exposure to rectify the ‘portfolio drift’ effect (the
decline in the market value of stocks naturally meant that they accounted for a
smaller portion of our portfolio than they did before the sell-off), and bring
our overall equity exposure back to neutral. We did so by cherry-picking high-quality names, using fundamental screening
to identify well-poised, high-cash,
low-debt companies generating high levels of free cash flow,
while avoiding sectors/activities at acute risk of disruption in the current

We have also rejigged our sovereign
bond exposure. While the overall allocation to this asset class was held
steady, we increased our euro-hedged US Treasury holdings towards 20% of the
total government bond exposure by selling a proportionate amount of European
government bonds. The primary reason for this is to diversify interest curve
risk: if the situation deteriorates, Treasuries have more room to move
downwards in terms of yield than European equivalents. The best thing to do in
the fixed income world at the moment is to stay safe. Credit spreads have blown
out across all credit tiers; even those on AAA-rated investment grade paper more
than doubled in just ten days, and, if 2008 levels are anything to go by,
spreads could still widen significantly. High yield is basically a no go for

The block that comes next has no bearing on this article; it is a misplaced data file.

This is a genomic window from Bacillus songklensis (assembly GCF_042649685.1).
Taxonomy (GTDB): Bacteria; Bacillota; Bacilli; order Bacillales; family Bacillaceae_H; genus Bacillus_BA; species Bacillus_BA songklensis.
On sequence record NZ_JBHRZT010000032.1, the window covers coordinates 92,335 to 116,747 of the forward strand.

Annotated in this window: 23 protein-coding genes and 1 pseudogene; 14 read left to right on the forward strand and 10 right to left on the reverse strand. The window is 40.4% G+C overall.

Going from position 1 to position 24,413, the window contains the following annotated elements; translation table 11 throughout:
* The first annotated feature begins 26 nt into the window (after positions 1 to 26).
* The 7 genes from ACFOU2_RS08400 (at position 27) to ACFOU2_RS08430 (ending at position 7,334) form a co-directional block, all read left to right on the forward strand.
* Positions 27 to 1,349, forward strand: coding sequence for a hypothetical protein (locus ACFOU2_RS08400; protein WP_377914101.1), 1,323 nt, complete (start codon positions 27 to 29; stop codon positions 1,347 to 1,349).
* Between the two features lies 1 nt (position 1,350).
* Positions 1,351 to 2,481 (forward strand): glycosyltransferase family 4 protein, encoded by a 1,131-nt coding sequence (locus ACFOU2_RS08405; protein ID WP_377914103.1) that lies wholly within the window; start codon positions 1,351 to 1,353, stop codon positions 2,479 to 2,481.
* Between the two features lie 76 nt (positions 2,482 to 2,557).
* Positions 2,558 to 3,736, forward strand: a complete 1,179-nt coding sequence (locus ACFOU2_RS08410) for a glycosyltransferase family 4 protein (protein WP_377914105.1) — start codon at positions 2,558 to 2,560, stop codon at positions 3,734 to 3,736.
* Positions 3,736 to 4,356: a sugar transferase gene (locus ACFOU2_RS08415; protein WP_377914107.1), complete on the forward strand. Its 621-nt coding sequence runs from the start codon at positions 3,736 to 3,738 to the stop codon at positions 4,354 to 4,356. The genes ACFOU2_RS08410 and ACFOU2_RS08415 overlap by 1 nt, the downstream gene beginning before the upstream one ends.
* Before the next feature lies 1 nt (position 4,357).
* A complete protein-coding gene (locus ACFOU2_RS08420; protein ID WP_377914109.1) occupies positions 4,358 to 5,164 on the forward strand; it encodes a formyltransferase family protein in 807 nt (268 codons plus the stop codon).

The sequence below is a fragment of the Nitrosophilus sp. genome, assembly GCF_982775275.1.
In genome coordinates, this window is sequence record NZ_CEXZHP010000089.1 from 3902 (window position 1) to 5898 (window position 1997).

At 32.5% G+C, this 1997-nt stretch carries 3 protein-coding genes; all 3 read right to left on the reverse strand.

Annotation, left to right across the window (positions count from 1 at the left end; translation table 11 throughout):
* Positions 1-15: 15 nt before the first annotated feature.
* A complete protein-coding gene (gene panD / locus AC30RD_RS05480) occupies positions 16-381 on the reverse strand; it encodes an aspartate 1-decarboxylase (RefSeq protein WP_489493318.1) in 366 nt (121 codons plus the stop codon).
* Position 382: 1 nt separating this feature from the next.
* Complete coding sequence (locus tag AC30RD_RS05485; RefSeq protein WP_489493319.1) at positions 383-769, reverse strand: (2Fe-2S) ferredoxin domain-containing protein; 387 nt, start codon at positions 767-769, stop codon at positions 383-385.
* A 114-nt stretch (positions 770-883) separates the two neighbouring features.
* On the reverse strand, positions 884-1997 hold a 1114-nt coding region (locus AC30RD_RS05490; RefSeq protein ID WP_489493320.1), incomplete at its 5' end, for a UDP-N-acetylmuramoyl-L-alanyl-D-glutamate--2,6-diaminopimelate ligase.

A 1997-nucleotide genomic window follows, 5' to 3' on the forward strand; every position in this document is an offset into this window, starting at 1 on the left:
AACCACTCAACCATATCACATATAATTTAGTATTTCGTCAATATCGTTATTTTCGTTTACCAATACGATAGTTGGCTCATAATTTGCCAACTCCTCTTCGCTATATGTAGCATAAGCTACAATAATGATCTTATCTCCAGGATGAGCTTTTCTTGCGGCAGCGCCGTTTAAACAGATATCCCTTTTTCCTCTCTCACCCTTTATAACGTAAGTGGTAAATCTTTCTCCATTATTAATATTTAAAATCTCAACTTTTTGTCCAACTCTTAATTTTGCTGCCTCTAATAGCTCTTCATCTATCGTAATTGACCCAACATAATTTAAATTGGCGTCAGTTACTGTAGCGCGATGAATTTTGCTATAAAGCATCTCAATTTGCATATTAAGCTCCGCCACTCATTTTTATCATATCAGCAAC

the time being and the new issue market is closed. The segment, in both the US
and Europe, is threatened by a wave of fallen angels (the downgrade of IG bonds
to the junk category), while the US high yield space looks even more febrile
when you consider its close correlation with the oil price (due to the presence
of many shale-producing firms). For now, Saudi Arabia’s price war persists, which
last week caused crude to dip below $25 per barrel.

With so many moving parts, it is true
that things may get worse before they get better. However, we should stay
focused on long-term investment objectives, reassured that with so much fiscal
and monetary firepower being brought to the table, this is not the beginning of
the end. The majority of blue chip companies and household names will survive

For now, the best thing we can do is play our part in “flattening the curve” and getting this disease under wraps by staying at home if possible, while implementing social distancing and near-obsessional hygiene. If in need of something to watch and/or reassurance, the new Netflix series “Night on Earth” is a solid pick. Using the latest camera technology, it lifts night's veil to reveal the hidden lives of the world's creatures after dark. A reassuring anecdote comes from the arctic frog. These tiny amphibians are captured surviving almost completely frozen, to the point where they stop breathing and their hearts stop beating entirely for weeks at a time. But when warmer weather comes, the frogs are shown miraculously defrosting and coming back to life – let’s think of the economy like an arctic frog.

Stance: Indicates whether we are positive, neutral or reluctant on the asset class
Change: Indicates the change in our exposure since the previous month’s asset allocation committee